Emerald ash borer plague hits Mechanicsville

Beetle kills all ash species, now found in 22 states

Orlan Love
Published: October 3 2013 | 5:45 am - Updated: 28 March 2014 | 9:18 pm in

State foresters say the discovery of Iowa’s fourth emerald ash borer infestation – confirmed this week in Mechanicsville in Cedar County – may herald a widespread emergence of the tree-killing invasive beetle.

“I think we will see it start to fill in the gaps between the confirmed infestations,” Paul Tauke, chief of the Department of Natural Resources Forestry Bureau, said Wednesday.

“I would not be surprised to see it surface in many Iowa counties within the next year,” added State Urban Forester Emma Hanigan.

Tauke said the ash borer likely has been active in the infested areas for several years.

The combination of the progressing infestation and drought-induced stress has “made it pop in places like Burlington and Fairfield,” he said.

Ash trees can mask their symptoms with vigorous growth until weather-related stress makes them more noticeable, Hanigan explained.

This year’s flash drought, following last year’s prolonged drought, made the ash tree’s already impaired vascular systems more vulnerable to the lack of rainfall, she said.

After the initial confirmation in Burlington on July 16, DNR foresters in mid-September surveyed the approximately 700 ash trees on city property and found ash borer symptoms in about 40 percent of them, according to Hanigan.

The state’s first infestation was confirmed in 2010 on a Mississippi River island in Allamakee County. Rigorous monitoring found no additional infestations until July, when infested ash trees were confirmed in both Burlington and Fairfield.

State Entomologist Robin Pruisner said a Mechanicsville resident contacted local officials about a declining ash tree along the right-of-way. Several larvae were pulled from at least one street tree and another tree in a nearby yard on Sept. 26.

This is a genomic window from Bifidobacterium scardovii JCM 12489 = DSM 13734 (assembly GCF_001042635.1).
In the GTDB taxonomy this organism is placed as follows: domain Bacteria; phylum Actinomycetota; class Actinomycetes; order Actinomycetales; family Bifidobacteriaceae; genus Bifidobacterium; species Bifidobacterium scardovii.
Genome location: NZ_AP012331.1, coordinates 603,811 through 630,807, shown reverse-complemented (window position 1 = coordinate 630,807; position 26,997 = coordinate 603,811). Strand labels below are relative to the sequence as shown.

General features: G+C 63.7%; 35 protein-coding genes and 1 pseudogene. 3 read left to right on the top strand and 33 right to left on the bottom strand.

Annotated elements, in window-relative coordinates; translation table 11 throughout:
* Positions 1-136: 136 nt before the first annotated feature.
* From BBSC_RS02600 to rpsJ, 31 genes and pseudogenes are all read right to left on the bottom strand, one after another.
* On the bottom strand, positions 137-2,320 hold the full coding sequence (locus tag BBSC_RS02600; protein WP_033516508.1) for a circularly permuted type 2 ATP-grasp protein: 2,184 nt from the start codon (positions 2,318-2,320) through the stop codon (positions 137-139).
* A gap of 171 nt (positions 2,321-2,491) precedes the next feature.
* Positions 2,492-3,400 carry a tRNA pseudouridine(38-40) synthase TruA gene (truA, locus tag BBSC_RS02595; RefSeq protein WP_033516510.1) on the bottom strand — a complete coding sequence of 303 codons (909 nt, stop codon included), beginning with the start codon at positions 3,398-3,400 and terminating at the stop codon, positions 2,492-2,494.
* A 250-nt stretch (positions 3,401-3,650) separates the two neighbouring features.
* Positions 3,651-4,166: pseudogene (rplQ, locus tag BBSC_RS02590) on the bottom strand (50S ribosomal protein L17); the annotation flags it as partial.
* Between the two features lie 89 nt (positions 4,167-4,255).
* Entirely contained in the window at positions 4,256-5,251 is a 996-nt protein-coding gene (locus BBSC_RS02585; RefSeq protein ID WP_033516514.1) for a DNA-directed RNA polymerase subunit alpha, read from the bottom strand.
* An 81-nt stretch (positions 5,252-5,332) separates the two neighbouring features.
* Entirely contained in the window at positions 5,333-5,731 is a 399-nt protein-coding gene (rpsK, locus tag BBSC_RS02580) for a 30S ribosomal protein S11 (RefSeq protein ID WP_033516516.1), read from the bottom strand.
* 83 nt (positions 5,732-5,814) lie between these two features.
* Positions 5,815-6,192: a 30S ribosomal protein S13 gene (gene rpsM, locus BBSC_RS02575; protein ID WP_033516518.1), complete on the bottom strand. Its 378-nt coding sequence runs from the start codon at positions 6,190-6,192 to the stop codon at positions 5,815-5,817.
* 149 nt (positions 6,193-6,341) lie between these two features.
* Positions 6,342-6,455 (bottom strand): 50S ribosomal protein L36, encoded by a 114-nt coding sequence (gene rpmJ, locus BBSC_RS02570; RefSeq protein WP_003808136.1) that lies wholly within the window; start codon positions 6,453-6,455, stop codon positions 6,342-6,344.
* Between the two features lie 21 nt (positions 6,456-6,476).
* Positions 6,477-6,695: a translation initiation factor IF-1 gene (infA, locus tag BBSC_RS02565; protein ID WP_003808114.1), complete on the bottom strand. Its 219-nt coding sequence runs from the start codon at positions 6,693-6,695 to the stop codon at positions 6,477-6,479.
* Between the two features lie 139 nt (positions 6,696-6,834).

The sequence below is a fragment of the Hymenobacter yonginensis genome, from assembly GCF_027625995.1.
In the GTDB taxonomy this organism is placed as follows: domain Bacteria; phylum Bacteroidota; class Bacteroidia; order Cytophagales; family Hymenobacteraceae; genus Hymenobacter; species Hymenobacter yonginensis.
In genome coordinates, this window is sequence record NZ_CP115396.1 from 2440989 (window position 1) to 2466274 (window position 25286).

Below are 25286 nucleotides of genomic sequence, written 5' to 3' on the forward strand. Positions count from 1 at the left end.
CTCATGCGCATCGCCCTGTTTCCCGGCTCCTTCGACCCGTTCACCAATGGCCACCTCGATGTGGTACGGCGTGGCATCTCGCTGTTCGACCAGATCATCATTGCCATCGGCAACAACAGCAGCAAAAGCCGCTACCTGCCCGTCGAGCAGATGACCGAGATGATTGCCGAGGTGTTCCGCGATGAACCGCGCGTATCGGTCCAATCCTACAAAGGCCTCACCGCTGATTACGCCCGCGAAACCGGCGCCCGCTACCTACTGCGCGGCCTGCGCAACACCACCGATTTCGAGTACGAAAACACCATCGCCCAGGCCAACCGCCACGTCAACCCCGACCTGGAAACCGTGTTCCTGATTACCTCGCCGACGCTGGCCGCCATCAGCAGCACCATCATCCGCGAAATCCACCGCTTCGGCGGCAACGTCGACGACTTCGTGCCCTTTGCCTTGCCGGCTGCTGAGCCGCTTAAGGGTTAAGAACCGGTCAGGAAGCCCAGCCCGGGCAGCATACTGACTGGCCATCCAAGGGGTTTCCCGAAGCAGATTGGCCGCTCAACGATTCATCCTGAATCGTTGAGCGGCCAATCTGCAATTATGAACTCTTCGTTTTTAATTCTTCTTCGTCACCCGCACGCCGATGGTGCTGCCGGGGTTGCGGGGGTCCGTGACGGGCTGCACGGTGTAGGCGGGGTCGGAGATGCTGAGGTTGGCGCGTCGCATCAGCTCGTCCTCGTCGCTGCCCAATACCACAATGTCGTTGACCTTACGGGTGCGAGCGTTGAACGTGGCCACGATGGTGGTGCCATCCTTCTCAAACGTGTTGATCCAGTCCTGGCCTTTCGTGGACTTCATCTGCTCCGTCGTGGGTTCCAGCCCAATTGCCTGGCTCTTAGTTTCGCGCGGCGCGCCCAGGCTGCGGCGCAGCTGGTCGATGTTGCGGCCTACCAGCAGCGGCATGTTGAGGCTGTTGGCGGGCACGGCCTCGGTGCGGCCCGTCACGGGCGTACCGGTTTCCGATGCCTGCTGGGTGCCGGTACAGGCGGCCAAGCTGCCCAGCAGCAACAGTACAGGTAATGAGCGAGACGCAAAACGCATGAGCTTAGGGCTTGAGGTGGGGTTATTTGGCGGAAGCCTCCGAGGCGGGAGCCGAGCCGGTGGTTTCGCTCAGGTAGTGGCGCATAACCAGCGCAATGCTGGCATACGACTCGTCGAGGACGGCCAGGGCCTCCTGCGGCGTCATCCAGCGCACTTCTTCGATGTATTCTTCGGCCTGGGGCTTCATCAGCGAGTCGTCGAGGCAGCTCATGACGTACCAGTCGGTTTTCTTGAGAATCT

The USDA then confirmed the larvae were emerald ash borer, making Cedar County officially infested.

Pruisner said all Iowans are urged not to transport firewood across county or state lines. Most ash borer infestations have been started by people unknowingly moving infested firewood, nursery plants or sawmill logs, she noted.

The adult beetle also can fly from two to five miles, ensuring a more gradual spread of the pest.

Pruisner said state and federal agriculture officials soon will issue a regional quarantine that will restrict movement of hardwood firewood, ash logs and wood chips out of the quarantined counties.

State foresters said it’s too soon to tell how much of a toll recent droughts will take on other species of Iowa trees.

“We’re seeing symptoms of stress,” Hanigan said.

Urban trees with confined root space and more disturbed soil are more vulnerable than rural trees to drought stress, Tauke said.

Drough-impacted deciduous trees tend to shut down and drop their leaves early to conserve energy, he said.

Prolonged stress drains trees’ energy reserves, weakening their resistance to disease and pests, which eventually can kill trees long after the drought has ended, said DNR forester Mark Vitosh, whose district includes Linn and Johnson counties.

Stress has been less noticeable in northeast Iowa, where rainfall has been more abundant this year, according to DNR forester Bruce Blair.

It also remains to be seen whether drought-related stress will affect the onset and intensity of fall colors, state foresters said.

Last year’s fall colors, following the worst drought in 50 years, came earlier than usual and provided especially spectacular scenery, Blair said.

From his office in Des Moines, Tauke said most leaves remain green.

“Things are going to have to change pretty quickly” to attain peak color by the normal date of Oct. 12, he said.

Mechanicsville, as with more than 180 other Iowa communities already had been the site of a DNR tree inventory, which in 2010 found 559 trees of more than 40 species.

Maple at 39.8 percent was the top genus, followed by ash at 32 percent.

About 8 percent of the city’s trees were considered in need of management, and 16 trees were recommended for removal.

“There is a strong possibility that (all of Mechanicsville’s city owned ash trees) will die once (emerald ash borer) becomes established in the community,” stated the report that accompanied the inventory.

Ash, one of the most abundant native tree species in North America, has been heavily planted as a landscape tree in yards and other urban areas. Iowa has an estimated 52 million rural ash trees and approximately 3.1 million more ash trees in urban areas, according to the USDA Forest Service.

If they all die, the cost of removing and replacing them would be staggering.

That cost, coupled with the lost benefits of energy savings, property value and storm water retention, has been estimated at $2.5 billion.

With the recent addition of Colorado to the list, the emerald ash borer is now found in 22 states, 5 of them contiguous to Iowa.

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